(I am in general against code optimization techniques because they make the code unreadable to humans, hence unmaintainable, such as a lot of the FORTRAN/C/C++ code found in Netlib and Statlib.)

More importantly, most modern software runs on multiple cores. Code optimization techniques are dwarfed by parallel computing technologies. It is significantly easier and more efficient (and more enjoyable) to write concurrent programming code in Java than in C++. Therefore, to code high performance software, I personally prefer to code for multi-core, multi-CPU, and cloud in java rather than doing code optimization in C/C++.


Briefly, my conclusion is that, among the general purpose programming languages (hence excluding Scala and etc.), we should use Java instead of C/C++, FORTRAN, Assembly and etc. whenever possible because Java is the easiest programming language to learn and work with without a sacrifice in performance.

(For me, Java is an easier language than C# because the Java IDE technology is far much better than the C# counterparts.)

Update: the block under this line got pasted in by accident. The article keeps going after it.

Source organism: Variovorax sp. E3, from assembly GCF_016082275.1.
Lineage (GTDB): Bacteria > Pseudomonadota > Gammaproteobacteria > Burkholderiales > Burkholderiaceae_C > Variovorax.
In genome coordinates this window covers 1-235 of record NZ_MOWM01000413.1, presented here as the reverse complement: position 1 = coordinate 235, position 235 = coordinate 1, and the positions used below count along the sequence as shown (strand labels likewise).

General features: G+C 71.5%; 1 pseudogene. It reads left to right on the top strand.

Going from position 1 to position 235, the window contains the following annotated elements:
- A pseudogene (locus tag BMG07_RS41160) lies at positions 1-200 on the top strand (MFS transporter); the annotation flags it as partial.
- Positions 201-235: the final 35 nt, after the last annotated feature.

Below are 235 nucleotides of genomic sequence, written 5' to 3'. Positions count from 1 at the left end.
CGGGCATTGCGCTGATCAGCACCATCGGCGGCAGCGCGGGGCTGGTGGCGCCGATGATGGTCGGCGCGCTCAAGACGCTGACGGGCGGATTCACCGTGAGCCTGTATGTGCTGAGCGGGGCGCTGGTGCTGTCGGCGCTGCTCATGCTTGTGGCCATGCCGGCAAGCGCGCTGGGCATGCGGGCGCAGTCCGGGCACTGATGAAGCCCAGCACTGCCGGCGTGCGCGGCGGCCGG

The evidence I collect are listed below. Please feel free to expand the list.

  1. Java has recently won some major benchmark competitions.
  2. Recent independent studies seem to show that Java performance for high performance computing (HPC) is similar to FORTRAN on computation intensive benchmarks.


SuanShu Introduction

Numerical Method Inc. publishes SuanShu, a Java numerical and statistical library. The objective of SuanShu is to enable very easy programming of engineering applications. Programmers are able to program mathematics in a way that the source code is solidly object-oriented and individually testable. SuanShu source code adheres to the strictest coding standard so that it is readable, maintainable, and can be easily modified and extended.

SuanShu revolutionizes how numerical computing is traditionally done, e.g., netlib, gsl. The repositories of these most popular and somewhat “standard” libraries are rather collections of ad-hoc source code in obsolete languages, e.g., FORTRAN and C. One biggest problem of these code is that they are not readable (for most modern programmers), hence unmaintainable. For example, it is quite a challenge to understand AS 288, let alone improving it. Other problems include, but not limited to, the lack of data structure, duplicated code, being entirely procedural, very bad variable naming, abuse of GOTO, the lack of test cases, insufficient documentations, the lack of IDE support, inconvenient linking to modern languages such as Java, being unfriendly to parallel computing, etc.